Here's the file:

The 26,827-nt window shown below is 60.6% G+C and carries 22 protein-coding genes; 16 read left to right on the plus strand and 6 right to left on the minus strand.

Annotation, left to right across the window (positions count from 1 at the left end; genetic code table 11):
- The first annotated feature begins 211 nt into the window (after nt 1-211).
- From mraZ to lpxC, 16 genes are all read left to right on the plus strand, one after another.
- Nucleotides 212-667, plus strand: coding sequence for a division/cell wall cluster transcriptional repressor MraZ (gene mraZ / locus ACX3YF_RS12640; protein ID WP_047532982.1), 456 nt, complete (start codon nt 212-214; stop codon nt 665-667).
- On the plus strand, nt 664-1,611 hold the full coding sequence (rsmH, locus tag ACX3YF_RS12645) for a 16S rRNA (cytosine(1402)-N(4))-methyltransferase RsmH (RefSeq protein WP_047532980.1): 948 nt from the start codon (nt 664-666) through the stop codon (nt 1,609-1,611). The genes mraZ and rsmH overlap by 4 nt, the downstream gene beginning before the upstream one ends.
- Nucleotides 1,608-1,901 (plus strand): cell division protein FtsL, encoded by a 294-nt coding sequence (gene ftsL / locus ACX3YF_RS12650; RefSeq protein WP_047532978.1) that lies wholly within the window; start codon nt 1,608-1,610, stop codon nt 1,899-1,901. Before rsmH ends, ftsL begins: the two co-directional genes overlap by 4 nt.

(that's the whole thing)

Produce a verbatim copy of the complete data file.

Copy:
The 26,827-nt window shown below is 60.6% G+C and carries 22 protein-coding genes; 16 read left to right on the plus strand and 6 right to left on the minus strand.

Annotation, left to right across the window (positions count from 1 at the left end; genetic code table 11):
- The first annotated feature begins 211 nt into the window (after nt 1-211).
- From mraZ to lpxC, 16 genes are all read left to right on the plus strand, one after another.
- Nucleotides 212-667, plus strand: coding sequence for a division/cell wall cluster transcriptional repressor MraZ (gene mraZ / locus ACX3YF_RS12640; protein ID WP_047532982.1), 456 nt, complete (start codon nt 212-214; stop codon nt 665-667).
- On the plus strand, nt 664-1,611 hold the full coding sequence (rsmH, locus tag ACX3YF_RS12645) for a 16S rRNA (cytosine(1402)-N(4))-methyltransferase RsmH (RefSeq protein WP_047532980.1): 948 nt from the start codon (nt 664-666) through the stop codon (nt 1,609-1,611). The genes mraZ and rsmH overlap by 4 nt, the downstream gene beginning before the upstream one ends.
- Nucleotides 1,608-1,901 (plus strand): cell division protein FtsL, encoded by a 294-nt coding sequence (gene ftsL / locus ACX3YF_RS12650; RefSeq protein WP_047532978.1) that lies wholly within the window; start codon nt 1,608-1,610, stop codon nt 1,899-1,901. Before rsmH ends, ftsL begins: the two co-directional genes overlap by 4 nt.